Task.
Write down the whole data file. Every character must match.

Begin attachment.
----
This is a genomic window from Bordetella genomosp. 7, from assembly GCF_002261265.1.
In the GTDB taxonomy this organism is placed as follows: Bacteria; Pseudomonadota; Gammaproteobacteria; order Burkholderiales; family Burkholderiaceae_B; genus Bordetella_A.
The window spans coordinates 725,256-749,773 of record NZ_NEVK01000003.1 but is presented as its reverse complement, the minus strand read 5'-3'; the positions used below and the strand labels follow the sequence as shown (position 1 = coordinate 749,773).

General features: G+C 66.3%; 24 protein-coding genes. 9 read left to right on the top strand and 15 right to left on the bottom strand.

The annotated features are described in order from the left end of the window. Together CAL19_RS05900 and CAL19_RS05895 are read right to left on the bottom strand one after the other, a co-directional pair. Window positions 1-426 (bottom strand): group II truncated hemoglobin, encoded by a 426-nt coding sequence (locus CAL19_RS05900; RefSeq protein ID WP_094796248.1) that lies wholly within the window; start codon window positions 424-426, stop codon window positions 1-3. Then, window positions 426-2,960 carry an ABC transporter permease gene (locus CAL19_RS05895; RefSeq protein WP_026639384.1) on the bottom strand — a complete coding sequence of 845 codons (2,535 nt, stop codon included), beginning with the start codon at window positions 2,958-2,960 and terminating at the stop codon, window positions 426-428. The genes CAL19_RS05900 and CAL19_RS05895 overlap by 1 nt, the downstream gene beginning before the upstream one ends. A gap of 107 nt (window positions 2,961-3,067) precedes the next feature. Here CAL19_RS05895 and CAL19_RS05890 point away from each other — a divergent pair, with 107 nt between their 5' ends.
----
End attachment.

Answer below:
This is a genomic window from Bordetella genomosp. 7, from assembly GCF_002261265.1.
In the GTDB taxonomy this organism is placed as follows: Bacteria; Pseudomonadota; Gammaproteobacteria; order Burkholderiales; family Burkholderiaceae_B; genus Bordetella_A.
The window spans coordinates 725,256-749,773 of record NZ_NEVK01000003.1 but is presented as its reverse complement, the minus strand read 5'-3'; the positions used below and the strand labels follow the sequence as shown (position 1 = coordinate 749,773).

General features: G+C 66.3%; 24 protein-coding genes. 9 read left to right on the top strand and 15 right to left on the bottom strand.

The annotated features are described in order from the left end of the window. Together CAL19_RS05900 and CAL19_RS05895 are read right to left on the bottom strand one after the other, a co-directional pair. Window positions 1-426 (bottom strand): group II truncated hemoglobin, encoded by a 426-nt coding sequence (locus CAL19_RS05900; RefSeq protein ID WP_094796248.1) that lies wholly within the window; start codon window positions 424-426, stop codon window positions 1-3. Then, window positions 426-2,960 carry an ABC transporter permease gene (locus CAL19_RS05895; RefSeq protein WP_026639384.1) on the bottom strand — a complete coding sequence of 845 codons (2,535 nt, stop codon included), beginning with the start codon at window positions 2,958-2,960 and terminating at the stop codon, window positions 426-428. The genes CAL19_RS05900 and CAL19_RS05895 overlap by 1 nt, the downstream gene beginning before the upstream one ends. A gap of 107 nt (window positions 2,961-3,067) precedes the next feature. Here CAL19_RS05895 and CAL19_RS05890 point away from each other — a divergent pair, with 107 nt between their 5' ends.